Small scale fishers know the sea. Their relationships with the ocean are characterized by deep respect, intergenerational knowledge and sacred cultural connection. The ocean is life for small scale fisherfolk.
In 2019 and 2020, Minister Barbara Creecy granted 15 year rights to 78 new small scale fishing cooperatives in the Eastern Cape. This followed the historic development of the small scale fisheries policy in 2012, which aimed to provide ‘redress and recognition to the rights of Small Scale fisher communities in South Africa previously marginalised and discriminated against…’
Small scale fishers have , at last, the opportunity to contribute meaningfully to their household and community economies, through this life giving relationship with the sea. Many co-op members have worked for decades as crew in the chokka (squid) industry, often under a form of debt slavery. In 2021 these co-ops were granted squid fishing permits, and they are eager to finally have the chance to run their own businesses, in ways that are better for workers, for their communities and for the ocean. Others are seaweed harvesters, usually older women who carry out this back breaking labour, spending nights camping on beaches, to sell for very low prices to a ‘middle man’. Now, these women are waiting for their permits to be able to harvest and sell sea weed in their own right, and according to their own knowledge of how and when to harvest; this will be life changing for them.
Last week, 13 recently formed small scale fisher cooperatives from the coastline between Tsitsikamma and Kei Mouth, gathered to build solidarity and to start to develop a shared vision for the small scale sector. These fisher leaders envisioned how to grow their co-operatives into sustainable businesses that treat workers with dignity, practice ethical fishing based on their deep local ecological knowledge, help to protect the ocean from extractive and damaging activities, and that invest their earnings back into community development initiatives such as drug rehabilitation programmes and youth employment.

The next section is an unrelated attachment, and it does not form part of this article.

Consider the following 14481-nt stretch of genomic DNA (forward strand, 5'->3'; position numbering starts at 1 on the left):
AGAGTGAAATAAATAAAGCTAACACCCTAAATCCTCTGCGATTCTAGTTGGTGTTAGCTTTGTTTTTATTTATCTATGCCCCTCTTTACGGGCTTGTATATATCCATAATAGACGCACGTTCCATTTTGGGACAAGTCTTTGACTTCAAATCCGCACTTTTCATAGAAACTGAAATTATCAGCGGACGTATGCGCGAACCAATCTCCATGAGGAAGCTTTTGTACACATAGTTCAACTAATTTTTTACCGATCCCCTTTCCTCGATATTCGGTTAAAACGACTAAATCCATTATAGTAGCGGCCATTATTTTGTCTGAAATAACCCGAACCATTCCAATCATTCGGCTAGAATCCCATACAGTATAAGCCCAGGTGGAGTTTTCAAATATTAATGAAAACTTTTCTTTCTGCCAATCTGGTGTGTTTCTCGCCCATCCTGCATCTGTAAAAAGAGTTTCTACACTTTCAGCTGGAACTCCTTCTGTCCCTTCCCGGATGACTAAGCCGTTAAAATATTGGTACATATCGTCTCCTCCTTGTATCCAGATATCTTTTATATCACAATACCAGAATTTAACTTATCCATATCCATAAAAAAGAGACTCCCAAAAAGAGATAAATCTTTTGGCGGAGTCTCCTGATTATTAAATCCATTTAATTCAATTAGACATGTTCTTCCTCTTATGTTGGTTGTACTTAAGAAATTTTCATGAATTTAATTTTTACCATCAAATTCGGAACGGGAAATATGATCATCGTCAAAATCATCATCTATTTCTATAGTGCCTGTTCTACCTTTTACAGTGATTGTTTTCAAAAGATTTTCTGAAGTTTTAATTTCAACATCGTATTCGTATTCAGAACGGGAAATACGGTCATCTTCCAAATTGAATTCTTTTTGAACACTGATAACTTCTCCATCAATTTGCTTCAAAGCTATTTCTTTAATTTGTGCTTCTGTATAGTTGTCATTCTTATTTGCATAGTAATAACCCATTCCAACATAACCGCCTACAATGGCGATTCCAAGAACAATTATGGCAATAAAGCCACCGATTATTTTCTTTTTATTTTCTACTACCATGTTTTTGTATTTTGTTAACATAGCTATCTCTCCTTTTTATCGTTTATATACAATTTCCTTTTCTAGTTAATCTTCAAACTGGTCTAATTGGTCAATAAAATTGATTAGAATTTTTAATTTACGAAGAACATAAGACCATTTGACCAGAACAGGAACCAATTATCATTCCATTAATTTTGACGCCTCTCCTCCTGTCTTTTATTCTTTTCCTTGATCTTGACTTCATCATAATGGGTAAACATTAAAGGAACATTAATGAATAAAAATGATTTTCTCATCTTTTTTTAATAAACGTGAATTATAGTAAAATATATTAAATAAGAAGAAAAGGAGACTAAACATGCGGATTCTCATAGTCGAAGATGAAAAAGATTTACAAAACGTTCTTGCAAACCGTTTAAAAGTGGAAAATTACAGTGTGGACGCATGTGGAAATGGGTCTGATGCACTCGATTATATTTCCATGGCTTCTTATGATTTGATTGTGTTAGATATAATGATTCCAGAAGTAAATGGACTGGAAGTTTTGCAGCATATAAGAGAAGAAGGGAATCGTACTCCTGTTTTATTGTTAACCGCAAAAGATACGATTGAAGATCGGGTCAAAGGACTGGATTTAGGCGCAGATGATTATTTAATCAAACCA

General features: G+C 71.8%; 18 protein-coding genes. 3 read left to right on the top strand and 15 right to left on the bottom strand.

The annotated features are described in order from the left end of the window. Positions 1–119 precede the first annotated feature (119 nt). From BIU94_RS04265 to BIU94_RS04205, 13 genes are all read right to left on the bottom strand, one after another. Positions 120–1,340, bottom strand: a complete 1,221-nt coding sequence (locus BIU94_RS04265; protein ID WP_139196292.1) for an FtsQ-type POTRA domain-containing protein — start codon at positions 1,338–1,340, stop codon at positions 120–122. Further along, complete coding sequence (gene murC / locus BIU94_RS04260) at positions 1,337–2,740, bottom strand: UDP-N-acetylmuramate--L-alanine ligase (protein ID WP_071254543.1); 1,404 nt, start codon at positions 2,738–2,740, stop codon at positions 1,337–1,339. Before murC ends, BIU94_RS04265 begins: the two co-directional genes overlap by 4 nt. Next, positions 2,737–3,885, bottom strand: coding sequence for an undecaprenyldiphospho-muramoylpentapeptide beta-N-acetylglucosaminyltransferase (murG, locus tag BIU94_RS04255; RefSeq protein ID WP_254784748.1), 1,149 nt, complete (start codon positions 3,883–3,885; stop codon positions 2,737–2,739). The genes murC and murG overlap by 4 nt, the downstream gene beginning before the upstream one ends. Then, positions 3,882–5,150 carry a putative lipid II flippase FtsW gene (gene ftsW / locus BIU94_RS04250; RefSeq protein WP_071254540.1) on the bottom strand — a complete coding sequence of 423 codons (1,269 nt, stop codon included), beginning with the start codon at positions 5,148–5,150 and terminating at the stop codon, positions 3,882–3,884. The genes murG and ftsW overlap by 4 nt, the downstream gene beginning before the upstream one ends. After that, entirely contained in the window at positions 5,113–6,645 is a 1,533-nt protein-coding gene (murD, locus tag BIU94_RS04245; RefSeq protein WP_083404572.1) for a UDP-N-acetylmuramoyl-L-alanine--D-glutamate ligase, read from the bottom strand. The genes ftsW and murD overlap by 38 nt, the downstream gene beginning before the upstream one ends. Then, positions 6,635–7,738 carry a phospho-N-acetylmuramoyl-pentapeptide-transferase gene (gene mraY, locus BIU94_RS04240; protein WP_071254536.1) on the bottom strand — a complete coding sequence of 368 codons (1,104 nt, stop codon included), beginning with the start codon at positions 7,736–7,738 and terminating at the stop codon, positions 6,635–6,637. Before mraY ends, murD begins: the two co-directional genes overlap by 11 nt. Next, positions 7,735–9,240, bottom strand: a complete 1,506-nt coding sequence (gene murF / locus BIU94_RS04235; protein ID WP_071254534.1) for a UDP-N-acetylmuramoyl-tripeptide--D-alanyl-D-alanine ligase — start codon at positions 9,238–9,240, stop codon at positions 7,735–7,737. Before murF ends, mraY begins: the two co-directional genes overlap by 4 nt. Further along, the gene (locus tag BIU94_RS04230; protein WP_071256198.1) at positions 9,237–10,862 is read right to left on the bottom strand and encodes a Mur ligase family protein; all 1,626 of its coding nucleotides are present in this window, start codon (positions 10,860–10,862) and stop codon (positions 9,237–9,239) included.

These long overdue opportunities for small scale fishers are completely undermined and threatened by the granting of oil and gas exploration rights in the ocean precisely where these communities are now allowed to fish. Co-operatives from Cold Stream, Kareedouw, Humansdorp and Gqeberha looked in outrage at the maps showing the extent of the seismic survey just off their coastline, right in the breeding, spawning and migratory routes of the species they have been granted rights to harvest.
Cooperatives from Port Alfred, Hamburg, Benton, Kiwane and Kei Mouth looked at the map showing the Amathole Marine Protected Area off of their coastline, with oil and gas exploration zones crowding in on all sides, and asked ‘where are we supposed to fish?’. Cooperatives from Centane, Ntubeni and Port St Johns want to know ‘Why were we never consulted? Why did we only find out about the Wild Coast seismic survey one month before it begins? What will happen to all of the sea life that we know, love and depend upon?’.
How can Minister Creecy grant rights to small scale fishing communities, claiming ‘transformation’ and ‘economic justice’, and at the same time grant exploration rights to powerful oil and gas interests, along the very same stretch of coastline?
As this extremely important citizen led campaign to resist oil and gas grows, let us remember to listen to the voices of the coastal people whose inextricable relationship with the ocean goes back many generations, and has withstood wave after wave of dispossession and injustice. Small scale fishers know the sea – listen to them.
– Taryn Pereira, Coastal Justice Network
Photo creds : Luke Kaplan